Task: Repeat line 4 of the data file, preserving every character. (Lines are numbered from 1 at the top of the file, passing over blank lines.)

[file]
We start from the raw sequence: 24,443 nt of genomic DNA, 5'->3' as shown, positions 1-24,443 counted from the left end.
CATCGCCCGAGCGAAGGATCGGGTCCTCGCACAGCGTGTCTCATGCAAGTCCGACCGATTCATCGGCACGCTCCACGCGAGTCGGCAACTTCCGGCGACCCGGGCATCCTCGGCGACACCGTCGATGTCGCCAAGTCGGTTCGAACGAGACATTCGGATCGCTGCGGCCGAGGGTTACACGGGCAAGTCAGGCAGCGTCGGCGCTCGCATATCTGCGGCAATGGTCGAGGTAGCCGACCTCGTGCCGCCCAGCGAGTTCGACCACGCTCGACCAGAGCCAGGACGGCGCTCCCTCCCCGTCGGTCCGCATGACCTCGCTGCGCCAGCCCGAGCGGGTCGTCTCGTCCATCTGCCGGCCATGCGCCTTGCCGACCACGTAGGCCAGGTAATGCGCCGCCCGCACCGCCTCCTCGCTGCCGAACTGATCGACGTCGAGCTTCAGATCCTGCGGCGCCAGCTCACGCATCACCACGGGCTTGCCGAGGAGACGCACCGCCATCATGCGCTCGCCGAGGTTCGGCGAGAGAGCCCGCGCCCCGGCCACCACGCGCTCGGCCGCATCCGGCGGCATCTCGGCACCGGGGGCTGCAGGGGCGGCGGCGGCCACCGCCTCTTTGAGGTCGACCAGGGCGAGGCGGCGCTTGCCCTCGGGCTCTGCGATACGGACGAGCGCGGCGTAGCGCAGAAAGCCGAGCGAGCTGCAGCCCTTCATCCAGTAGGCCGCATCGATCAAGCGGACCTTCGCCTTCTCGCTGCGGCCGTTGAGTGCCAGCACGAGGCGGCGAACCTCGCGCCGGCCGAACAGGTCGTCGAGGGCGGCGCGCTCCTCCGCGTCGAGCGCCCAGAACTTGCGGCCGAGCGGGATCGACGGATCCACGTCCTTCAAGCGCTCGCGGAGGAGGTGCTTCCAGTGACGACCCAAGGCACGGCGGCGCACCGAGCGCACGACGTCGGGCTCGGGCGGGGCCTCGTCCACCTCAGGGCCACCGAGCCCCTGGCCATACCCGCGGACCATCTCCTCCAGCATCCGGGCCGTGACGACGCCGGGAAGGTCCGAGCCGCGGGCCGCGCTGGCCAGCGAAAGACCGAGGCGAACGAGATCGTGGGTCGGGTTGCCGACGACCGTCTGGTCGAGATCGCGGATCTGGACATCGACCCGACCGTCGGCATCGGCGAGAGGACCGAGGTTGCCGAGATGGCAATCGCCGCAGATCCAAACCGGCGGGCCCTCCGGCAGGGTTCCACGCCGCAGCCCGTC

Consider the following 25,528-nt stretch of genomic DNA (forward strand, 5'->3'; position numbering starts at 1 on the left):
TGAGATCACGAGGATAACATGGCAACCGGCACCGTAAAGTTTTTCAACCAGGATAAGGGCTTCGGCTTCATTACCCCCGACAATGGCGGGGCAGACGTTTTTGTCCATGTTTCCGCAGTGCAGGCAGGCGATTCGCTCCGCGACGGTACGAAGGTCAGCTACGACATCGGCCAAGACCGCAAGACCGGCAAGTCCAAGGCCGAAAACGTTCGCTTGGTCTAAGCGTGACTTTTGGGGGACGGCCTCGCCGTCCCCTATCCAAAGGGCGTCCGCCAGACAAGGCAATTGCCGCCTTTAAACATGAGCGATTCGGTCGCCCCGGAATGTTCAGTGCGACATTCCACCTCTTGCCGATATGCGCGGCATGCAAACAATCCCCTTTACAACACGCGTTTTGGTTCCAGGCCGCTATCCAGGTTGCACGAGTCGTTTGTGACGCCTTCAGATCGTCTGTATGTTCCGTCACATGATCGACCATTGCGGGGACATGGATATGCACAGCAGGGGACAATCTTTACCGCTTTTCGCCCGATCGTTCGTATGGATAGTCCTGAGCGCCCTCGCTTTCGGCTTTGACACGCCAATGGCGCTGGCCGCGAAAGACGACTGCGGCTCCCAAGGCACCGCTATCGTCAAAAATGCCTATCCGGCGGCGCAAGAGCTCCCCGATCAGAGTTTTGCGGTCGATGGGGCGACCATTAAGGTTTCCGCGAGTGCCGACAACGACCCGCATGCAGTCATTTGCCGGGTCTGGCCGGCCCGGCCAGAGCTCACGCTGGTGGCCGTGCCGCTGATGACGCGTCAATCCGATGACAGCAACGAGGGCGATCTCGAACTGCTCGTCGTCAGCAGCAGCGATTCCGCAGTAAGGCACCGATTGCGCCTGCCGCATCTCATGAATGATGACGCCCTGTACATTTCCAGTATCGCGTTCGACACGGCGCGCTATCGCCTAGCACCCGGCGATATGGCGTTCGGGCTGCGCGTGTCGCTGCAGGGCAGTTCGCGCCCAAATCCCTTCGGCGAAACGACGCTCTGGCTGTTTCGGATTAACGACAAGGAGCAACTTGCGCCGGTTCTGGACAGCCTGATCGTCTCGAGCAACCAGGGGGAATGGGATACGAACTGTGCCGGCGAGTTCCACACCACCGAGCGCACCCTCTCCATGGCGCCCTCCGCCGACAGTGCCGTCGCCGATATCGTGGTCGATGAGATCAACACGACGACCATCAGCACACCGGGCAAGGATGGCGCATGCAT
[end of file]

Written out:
TGAGATCACGAGGATAACATGGCAACCGGCACCGTAAAGTTTTTCAACCAGGATAAGGGCTTCGGCTTCATTACCCCCGACAATGGCGGGGCAGACGTTTTTGTCCATGTTTCCGCAGTGCAGGCAGGCGATTCGCTCCGCGACGGTACGAAGGTCAGCTACGACATCGGCCAAGACCGCAAGACCGGCAAGTCCAAGGCCGAAAACGTTCGCTTGGTCTAAGCGTGACTTTTGGGGGACGGCCTCGCCGTCCCCTATCCAAAGGGCGTCCGCCAGACAAGGCAATTGCCGCCTTTAAACATGAGCGATTCGGTCGCCCCGGAATGTTCAGTGCGACATTCCACCTCTTGCCGATATGCGCGGCATGCAAACAATCCCCTTTACAACACGCGTTTTGGTTCCAGGCCGCTATCCAGGTTGCACGAGTCGTTTGTGACGCCTTCAGATCGTCTGTATGTTCCGTCACATGATCGACCATTGCGGGGACATGGATATGCACAGCAGGGGACAATCTTTACCGCTTTTCGCCCGATCGTTCGTATGGATAGTCCTGAGCGCCCTCGCTTTCGGCTTTGACACGCCAATGGCGCTGGCCGCGAAAGACGACTGCGGCTCCCAAGGCACCGCTATCGTCAAAAATGCCTATCCGGCGGCGCAAGAGCTCCCCGATCAGAGTTTTGCGGTCGATGGGGCGACCATTAAGGTTTCCGCGAGTGCCGACAACGACCCGCATGCAGTCATTTGCCGGGTCTGGCCGGCCCGGCCAGAGCTCACGCTGGTGGCCGTGCCGCTGATGACGCGTCAATCCGATGACAGCAACGAGGGCGATCTCGAACTGCTCGTCGTCAGCAGCAGCGATTCCGCAGTAAGGCACCGATTGCGCCTGCCGCATCTCATGAATGATGACGCCCTGTACATTTCCAGTATCGCGTTCGACACGGCGCGCTATCGCCTAGCACCCGGCGATATGGCGTTCGGGCTGCGCGTGTCGCTGCAGGGCAGTTCGCGCCCAAATCCCTTCGGCGAAACGACGCTCTGGCTGTTTCGGATTAACGACAAGGAGCAACTTGCGCCGGTTCTGGACAGCCTGATCGTCTCGAGCAACCAGGGGGAATGGGATACGAACTGTGCCGGCGAGTTCCACACCACCGAGCGCACCCTCTCCATGGCGCCCTCCGCCGACAGTGCCGTCGCCGATATCGTGGTCGATGAGATCAACACGACGACCATCAGCACACCGGGCAAGGATGGCGCATGCAT